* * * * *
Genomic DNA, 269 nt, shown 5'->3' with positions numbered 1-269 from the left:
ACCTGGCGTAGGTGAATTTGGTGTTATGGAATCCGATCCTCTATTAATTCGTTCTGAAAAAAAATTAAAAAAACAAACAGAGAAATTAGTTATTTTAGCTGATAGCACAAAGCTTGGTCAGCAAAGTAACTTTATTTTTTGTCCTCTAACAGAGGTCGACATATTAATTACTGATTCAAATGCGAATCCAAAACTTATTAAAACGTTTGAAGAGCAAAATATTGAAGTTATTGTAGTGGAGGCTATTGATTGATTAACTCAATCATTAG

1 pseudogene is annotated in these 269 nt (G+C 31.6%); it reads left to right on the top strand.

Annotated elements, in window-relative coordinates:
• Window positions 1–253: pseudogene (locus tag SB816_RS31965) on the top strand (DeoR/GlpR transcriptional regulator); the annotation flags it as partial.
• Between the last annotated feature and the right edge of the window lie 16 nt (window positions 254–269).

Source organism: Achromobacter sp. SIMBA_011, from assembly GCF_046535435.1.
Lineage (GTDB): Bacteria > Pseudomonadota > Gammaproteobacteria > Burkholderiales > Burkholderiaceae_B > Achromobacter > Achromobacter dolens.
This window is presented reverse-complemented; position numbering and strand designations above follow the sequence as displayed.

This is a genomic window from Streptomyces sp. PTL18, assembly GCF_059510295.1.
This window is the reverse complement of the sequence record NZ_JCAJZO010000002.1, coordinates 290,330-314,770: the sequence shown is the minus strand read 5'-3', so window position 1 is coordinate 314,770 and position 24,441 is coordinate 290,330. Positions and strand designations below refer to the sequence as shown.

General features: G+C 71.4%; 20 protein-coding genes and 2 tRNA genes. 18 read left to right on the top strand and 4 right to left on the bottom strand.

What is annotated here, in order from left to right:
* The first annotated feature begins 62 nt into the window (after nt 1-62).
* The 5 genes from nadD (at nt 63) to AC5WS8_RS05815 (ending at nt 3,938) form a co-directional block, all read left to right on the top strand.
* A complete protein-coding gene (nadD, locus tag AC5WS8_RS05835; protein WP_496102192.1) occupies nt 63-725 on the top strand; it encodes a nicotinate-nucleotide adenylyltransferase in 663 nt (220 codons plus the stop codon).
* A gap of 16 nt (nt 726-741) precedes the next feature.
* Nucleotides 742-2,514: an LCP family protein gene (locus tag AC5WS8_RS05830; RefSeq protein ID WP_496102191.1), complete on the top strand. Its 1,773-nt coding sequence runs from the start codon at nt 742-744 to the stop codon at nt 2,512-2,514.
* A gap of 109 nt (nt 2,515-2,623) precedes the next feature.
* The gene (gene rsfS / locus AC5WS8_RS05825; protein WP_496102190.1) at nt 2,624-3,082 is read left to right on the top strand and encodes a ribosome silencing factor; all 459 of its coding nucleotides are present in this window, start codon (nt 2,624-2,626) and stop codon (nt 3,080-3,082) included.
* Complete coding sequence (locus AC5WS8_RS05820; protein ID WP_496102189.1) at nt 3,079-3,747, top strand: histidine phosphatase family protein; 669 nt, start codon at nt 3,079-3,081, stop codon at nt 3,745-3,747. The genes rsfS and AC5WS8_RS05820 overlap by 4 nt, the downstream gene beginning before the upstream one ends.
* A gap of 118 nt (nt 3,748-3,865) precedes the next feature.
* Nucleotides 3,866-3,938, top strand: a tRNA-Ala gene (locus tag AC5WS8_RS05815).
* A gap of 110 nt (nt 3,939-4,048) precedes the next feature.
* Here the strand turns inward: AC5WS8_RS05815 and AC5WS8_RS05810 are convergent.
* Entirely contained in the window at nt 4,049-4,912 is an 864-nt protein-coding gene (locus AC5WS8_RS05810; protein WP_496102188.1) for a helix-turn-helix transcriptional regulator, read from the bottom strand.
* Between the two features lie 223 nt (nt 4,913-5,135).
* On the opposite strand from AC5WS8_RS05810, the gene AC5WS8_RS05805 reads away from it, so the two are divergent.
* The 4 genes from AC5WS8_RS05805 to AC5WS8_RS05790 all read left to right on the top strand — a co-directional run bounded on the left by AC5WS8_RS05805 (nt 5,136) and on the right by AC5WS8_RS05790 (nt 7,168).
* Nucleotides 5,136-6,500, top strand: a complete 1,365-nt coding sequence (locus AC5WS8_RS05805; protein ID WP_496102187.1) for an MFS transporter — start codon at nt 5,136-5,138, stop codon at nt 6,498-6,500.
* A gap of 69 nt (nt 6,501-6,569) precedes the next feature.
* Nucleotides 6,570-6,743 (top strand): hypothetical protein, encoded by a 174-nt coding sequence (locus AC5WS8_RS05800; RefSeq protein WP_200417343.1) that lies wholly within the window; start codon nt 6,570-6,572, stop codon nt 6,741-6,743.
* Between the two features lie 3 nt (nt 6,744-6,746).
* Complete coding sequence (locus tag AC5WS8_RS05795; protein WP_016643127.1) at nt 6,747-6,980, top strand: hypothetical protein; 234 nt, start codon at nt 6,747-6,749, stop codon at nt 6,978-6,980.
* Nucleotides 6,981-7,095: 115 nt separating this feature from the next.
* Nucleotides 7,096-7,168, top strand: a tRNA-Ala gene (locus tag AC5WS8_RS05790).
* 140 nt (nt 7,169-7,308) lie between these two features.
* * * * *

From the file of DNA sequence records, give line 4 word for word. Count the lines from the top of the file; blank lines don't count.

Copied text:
Annotated elements, in window-relative coordinates: